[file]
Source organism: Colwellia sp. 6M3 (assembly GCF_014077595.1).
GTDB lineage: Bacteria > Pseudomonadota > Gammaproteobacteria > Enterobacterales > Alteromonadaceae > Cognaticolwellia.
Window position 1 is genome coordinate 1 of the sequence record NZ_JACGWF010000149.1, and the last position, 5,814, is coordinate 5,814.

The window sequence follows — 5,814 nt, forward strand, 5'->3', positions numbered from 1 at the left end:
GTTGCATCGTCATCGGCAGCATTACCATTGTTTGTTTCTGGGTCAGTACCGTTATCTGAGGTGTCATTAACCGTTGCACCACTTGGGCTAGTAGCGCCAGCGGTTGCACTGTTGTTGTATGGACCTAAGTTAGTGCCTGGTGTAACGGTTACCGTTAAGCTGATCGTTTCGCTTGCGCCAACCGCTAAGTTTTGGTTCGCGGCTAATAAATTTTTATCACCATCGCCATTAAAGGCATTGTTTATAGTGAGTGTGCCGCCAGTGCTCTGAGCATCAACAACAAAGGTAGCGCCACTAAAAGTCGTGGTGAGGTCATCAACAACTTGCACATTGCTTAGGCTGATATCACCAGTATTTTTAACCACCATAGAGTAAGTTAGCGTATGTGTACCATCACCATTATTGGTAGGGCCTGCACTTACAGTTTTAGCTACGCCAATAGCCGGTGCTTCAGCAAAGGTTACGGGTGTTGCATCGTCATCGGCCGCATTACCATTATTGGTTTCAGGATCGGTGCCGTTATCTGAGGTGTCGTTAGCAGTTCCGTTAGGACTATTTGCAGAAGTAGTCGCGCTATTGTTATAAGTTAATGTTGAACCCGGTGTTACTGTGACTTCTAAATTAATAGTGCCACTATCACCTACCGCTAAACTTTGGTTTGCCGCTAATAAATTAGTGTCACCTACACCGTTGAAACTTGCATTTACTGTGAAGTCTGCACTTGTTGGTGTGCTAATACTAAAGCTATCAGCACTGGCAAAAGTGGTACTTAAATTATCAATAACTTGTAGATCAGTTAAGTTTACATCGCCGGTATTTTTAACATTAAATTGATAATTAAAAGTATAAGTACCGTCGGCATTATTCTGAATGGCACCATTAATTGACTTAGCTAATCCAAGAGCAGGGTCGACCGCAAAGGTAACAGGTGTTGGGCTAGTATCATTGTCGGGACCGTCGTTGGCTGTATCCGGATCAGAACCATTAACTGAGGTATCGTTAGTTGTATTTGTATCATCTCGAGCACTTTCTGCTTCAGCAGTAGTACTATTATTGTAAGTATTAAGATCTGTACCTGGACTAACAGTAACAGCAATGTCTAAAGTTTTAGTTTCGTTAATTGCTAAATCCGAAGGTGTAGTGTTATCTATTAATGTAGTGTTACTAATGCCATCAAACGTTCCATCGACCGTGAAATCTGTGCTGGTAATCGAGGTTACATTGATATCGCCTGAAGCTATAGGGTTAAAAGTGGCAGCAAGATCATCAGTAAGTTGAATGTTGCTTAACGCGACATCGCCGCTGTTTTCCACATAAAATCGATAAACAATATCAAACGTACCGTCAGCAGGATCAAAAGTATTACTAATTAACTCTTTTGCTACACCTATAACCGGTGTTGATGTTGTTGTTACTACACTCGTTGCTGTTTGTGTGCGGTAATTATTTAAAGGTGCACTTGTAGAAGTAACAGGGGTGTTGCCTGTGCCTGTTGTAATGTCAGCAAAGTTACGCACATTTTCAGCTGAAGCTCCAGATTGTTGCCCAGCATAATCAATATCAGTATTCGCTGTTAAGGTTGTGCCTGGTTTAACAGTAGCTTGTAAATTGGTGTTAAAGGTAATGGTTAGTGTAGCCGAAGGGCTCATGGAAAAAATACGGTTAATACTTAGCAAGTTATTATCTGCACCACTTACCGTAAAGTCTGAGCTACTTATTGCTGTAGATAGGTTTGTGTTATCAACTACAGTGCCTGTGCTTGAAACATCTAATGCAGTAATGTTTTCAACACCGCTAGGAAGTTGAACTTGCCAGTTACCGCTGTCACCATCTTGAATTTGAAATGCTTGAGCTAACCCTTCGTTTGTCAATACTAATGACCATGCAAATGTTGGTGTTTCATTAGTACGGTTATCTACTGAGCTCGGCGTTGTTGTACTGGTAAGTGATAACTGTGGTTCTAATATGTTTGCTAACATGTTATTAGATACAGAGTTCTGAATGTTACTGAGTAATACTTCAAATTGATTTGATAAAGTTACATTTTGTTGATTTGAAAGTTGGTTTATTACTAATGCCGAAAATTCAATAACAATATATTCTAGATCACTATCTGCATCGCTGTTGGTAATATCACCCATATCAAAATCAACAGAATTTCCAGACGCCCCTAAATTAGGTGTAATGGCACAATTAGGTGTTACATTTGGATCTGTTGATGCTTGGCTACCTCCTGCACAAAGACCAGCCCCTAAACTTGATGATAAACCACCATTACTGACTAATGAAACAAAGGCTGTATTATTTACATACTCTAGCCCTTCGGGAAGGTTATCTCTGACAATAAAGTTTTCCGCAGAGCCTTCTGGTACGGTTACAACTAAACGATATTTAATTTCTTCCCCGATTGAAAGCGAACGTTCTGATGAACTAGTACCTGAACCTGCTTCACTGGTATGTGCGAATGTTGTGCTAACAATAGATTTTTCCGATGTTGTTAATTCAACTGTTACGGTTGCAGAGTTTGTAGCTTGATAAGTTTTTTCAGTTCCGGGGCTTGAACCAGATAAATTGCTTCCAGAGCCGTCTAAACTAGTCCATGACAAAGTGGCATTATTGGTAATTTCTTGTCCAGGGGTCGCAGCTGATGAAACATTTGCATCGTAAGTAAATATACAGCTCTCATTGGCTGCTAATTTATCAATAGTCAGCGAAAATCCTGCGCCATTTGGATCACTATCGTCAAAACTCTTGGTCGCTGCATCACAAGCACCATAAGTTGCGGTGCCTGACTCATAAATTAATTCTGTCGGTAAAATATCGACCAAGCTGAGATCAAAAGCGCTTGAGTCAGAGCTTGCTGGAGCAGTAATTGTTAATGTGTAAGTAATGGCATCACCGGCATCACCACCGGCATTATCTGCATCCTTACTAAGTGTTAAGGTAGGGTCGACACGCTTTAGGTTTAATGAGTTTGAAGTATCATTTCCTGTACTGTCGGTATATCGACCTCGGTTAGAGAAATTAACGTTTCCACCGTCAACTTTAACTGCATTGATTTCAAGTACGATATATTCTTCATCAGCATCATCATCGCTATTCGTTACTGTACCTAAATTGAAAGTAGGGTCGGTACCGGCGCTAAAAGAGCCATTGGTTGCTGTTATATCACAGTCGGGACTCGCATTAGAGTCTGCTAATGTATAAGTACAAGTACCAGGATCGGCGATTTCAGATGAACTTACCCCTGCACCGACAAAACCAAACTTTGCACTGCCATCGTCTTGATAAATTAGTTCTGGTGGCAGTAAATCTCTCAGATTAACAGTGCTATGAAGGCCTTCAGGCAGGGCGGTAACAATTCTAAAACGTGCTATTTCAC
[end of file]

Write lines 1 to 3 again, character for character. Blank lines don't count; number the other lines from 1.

Source organism: Colwellia sp. 6M3 (assembly GCF_014077595.1).
GTDB lineage: Bacteria > Pseudomonadota > Gammaproteobacteria > Enterobacterales > Alteromonadaceae > Cognaticolwellia.
Window position 1 is genome coordinate 1 of the sequence record NZ_JACGWF010000149.1, and the last position, 5,814, is coordinate 5,814.